The main reasons are:
Market Maturity – While the issue of IoT devices’ security has only become a considerable problem recently, IoT devices have already been in use for many years, with many large scale deployments already in place. Achieving inherent security requires radical changes to the entire ecosystem, which has taken years to decades in the case of PCs and servers, and are likely to require a similar time scale in the case of IoT devices. It is bound to happen eventually, but we still have a long way to go.
The people who purchase and install IoT devices in organizations have limited awareness and understanding of the risks. Enterprises have yet to evolve to include the right processes and procedures in purchasing, installation and maintenance which are necessary to achieve adequate security. Many IoT vendors also have a limited understanding of security. Many of them are trying to improve their security, but are struggling due to lack of knowledge and experience.
Unmanaged – According to Gartner, “IoT Manageability is a throwback to IT of 20 years ago”. In comparison to servers, PCs or cloud instances, IoT devices are either unmanaged or have a very limited support for centralized management. When something is unmanaged, there is hardly any way to control and standardize policies across all devices, which in turn increases the risk without the knowledge of the enterprise.
Inherent Insecurity – Many IoT devices contain vulnerabilities in their built-in firmware, which in many cases the vendor doesn’t provide a patch for, or that the end-users can’t apply at scale. In many cases, the end-users are not even aware that they have a vulnerable device.
Diversity – IoT devices are far from being identical – There are thousands of different products with different kinds of hardware, from CPUs to chipsets, as well as different firmware and different underlying operating systems since requirements are different for each device. It is therefore hard to find one solution to fit them all.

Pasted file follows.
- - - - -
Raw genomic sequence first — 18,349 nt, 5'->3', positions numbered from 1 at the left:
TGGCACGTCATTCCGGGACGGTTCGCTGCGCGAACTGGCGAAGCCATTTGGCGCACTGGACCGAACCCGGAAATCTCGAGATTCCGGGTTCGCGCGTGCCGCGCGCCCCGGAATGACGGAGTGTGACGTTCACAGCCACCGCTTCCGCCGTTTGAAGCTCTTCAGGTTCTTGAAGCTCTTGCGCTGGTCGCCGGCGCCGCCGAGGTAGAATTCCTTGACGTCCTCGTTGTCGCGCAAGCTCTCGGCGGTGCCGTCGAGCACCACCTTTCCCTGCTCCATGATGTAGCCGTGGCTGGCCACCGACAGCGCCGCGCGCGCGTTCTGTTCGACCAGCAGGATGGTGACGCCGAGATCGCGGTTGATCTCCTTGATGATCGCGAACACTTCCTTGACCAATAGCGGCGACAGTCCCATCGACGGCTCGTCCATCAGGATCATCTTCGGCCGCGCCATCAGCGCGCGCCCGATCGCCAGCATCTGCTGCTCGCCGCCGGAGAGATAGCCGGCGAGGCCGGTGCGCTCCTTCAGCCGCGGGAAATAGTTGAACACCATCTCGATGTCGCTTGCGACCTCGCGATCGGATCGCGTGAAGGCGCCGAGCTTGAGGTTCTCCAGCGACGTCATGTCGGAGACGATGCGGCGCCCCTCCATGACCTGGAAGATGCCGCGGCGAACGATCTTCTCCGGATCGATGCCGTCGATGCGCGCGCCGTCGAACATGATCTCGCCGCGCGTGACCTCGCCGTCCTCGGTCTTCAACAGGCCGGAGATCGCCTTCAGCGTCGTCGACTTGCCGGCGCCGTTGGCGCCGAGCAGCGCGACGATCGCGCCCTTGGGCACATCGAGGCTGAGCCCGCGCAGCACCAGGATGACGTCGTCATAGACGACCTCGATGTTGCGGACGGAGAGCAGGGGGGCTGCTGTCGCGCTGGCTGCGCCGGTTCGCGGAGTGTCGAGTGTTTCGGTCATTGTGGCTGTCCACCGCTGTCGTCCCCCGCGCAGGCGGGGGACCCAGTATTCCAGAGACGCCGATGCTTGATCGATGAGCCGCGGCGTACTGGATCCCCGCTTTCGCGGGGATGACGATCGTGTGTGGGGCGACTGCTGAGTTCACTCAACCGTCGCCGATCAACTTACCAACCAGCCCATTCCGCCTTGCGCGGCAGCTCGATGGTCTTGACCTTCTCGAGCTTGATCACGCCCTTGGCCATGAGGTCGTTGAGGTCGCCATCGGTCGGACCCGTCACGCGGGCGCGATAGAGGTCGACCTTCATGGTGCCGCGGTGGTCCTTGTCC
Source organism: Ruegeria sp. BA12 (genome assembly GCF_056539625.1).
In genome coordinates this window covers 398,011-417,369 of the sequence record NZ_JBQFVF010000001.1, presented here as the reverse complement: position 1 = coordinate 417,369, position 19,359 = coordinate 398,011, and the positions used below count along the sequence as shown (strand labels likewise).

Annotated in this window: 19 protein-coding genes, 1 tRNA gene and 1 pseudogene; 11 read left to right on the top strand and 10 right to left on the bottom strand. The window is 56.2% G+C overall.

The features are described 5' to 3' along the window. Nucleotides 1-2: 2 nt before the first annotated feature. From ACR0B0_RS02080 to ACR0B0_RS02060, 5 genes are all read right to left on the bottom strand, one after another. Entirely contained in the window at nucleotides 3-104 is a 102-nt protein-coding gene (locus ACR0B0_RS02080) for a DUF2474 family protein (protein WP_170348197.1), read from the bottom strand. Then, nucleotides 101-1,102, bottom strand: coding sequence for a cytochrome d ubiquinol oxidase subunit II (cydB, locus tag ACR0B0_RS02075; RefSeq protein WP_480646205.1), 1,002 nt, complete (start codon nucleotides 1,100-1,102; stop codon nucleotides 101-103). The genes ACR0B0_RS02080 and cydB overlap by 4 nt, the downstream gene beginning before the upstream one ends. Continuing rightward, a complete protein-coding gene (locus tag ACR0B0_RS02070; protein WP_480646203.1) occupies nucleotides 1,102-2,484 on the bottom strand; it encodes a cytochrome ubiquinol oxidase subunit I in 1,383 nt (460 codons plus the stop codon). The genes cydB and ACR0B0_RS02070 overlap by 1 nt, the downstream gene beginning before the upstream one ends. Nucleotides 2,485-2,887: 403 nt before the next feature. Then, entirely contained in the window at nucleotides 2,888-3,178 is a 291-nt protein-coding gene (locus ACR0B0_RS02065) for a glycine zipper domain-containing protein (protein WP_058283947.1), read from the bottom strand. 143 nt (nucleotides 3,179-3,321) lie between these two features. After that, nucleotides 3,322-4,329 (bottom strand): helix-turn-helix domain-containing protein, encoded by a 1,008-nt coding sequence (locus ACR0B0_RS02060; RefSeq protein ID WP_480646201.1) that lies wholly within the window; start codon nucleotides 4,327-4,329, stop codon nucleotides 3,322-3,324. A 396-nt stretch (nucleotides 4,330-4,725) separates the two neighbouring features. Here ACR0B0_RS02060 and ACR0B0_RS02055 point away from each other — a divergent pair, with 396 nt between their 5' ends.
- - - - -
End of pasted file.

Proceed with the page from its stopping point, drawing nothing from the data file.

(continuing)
Cloud-Connectivity – Many IoT devices have an optional or mandatory cloud connection, which creates an additional attack vector.
Price & User Friendliness –Secure products tend to be more expensive because they’re more difficult to develop and support. Secure products can be more difficult to install and maintain, and many features present a tradeoff between security and user-friendliness.
The IoT security problem is increasing exponentially: New devices are rapidly installed, and existing devices and configurations are found to be vulnerable, with limited ability to reduce the risk.
The current market dynamic dictates that actors such as crime organizations and intelligence agencies (the FSB in this case) will continue using the issue of IoT security to their advantage. By addressing the security challenges, we’re able to change the cost-benefit balance of these criminal/intelligence organizations, and make IoT devices less attractive to them.
SCADAfence, who has changed the OT Security market with state of the art technology, has yet again, created a ground-breaking security solution for IoT Security, which includes the orchestration and management of all IoT devices in the network. SCADAfence uses a unique and innovative technology that has yet to be seen in the security world that was specifically built to solve the most difficult problems in the IoT world.